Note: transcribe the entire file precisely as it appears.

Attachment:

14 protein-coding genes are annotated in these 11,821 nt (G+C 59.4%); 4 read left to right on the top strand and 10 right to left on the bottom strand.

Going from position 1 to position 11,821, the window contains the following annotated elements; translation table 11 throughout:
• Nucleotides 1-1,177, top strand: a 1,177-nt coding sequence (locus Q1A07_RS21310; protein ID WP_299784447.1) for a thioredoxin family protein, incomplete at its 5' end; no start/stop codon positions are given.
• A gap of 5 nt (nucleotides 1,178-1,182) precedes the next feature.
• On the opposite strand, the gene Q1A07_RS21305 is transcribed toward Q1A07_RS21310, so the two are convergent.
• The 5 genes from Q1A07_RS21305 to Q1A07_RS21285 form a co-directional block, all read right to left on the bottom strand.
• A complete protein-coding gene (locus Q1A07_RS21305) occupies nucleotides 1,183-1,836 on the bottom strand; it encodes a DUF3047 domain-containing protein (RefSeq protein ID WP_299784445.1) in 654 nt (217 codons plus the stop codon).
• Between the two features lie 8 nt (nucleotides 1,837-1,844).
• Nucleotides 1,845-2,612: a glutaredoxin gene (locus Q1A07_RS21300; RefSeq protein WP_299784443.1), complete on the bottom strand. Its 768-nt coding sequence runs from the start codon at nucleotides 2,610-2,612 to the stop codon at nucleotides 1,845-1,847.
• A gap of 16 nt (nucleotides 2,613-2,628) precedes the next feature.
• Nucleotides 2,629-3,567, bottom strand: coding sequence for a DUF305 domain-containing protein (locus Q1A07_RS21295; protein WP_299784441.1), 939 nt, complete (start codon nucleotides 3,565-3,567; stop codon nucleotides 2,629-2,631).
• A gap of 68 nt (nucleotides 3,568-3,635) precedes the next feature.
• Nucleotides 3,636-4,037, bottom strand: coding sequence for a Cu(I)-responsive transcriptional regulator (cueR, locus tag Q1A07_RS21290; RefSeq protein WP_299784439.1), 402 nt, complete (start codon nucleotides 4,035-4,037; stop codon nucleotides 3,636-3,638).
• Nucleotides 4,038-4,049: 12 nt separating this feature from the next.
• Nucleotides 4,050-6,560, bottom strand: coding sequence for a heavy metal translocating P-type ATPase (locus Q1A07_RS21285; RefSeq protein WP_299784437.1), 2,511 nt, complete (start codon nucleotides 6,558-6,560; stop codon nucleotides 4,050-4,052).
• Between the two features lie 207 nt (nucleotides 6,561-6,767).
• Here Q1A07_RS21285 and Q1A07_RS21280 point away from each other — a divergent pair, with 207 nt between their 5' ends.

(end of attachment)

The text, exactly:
14 protein-coding genes are annotated in these 11,821 nt (G+C 59.4%); 4 read left to right on the top strand and 10 right to left on the bottom strand.

Going from position 1 to position 11,821, the window contains the following annotated elements; translation table 11 throughout:
• Nucleotides 1-1,177, top strand: a 1,177-nt coding sequence (locus Q1A07_RS21310; protein ID WP_299784447.1) for a thioredoxin family protein, incomplete at its 5' end; no start/stop codon positions are given.
• A gap of 5 nt (nucleotides 1,178-1,182) precedes the next feature.
• On the opposite strand, the gene Q1A07_RS21305 is transcribed toward Q1A07_RS21310, so the two are convergent.
• The 5 genes from Q1A07_RS21305 to Q1A07_RS21285 form a co-directional block, all read right to left on the bottom strand.
• A complete protein-coding gene (locus Q1A07_RS21305) occupies nucleotides 1,183-1,836 on the bottom strand; it encodes a DUF3047 domain-containing protein (RefSeq protein ID WP_299784445.1) in 654 nt (217 codons plus the stop codon).
• Between the two features lie 8 nt (nucleotides 1,837-1,844).
• Nucleotides 1,845-2,612: a glutaredoxin gene (locus Q1A07_RS21300; RefSeq protein WP_299784443.1), complete on the bottom strand. Its 768-nt coding sequence runs from the start codon at nucleotides 2,610-2,612 to the stop codon at nucleotides 1,845-1,847.
• A gap of 16 nt (nucleotides 2,613-2,628) precedes the next feature.
• Nucleotides 2,629-3,567, bottom strand: coding sequence for a DUF305 domain-containing protein (locus Q1A07_RS21295; protein WP_299784441.1), 939 nt, complete (start codon nucleotides 3,565-3,567; stop codon nucleotides 2,629-2,631).
• A gap of 68 nt (nucleotides 3,568-3,635) precedes the next feature.
• Nucleotides 3,636-4,037, bottom strand: coding sequence for a Cu(I)-responsive transcriptional regulator (cueR, locus tag Q1A07_RS21290; RefSeq protein WP_299784439.1), 402 nt, complete (start codon nucleotides 4,035-4,037; stop codon nucleotides 3,636-3,638).
• Nucleotides 4,038-4,049: 12 nt separating this feature from the next.
• Nucleotides 4,050-6,560, bottom strand: coding sequence for a heavy metal translocating P-type ATPase (locus Q1A07_RS21285; RefSeq protein WP_299784437.1), 2,511 nt, complete (start codon nucleotides 6,558-6,560; stop codon nucleotides 4,050-4,052).
• Between the two features lie 207 nt (nucleotides 6,561-6,767).
• Here Q1A07_RS21285 and Q1A07_RS21280 point away from each other — a divergent pair, with 207 nt between their 5' ends.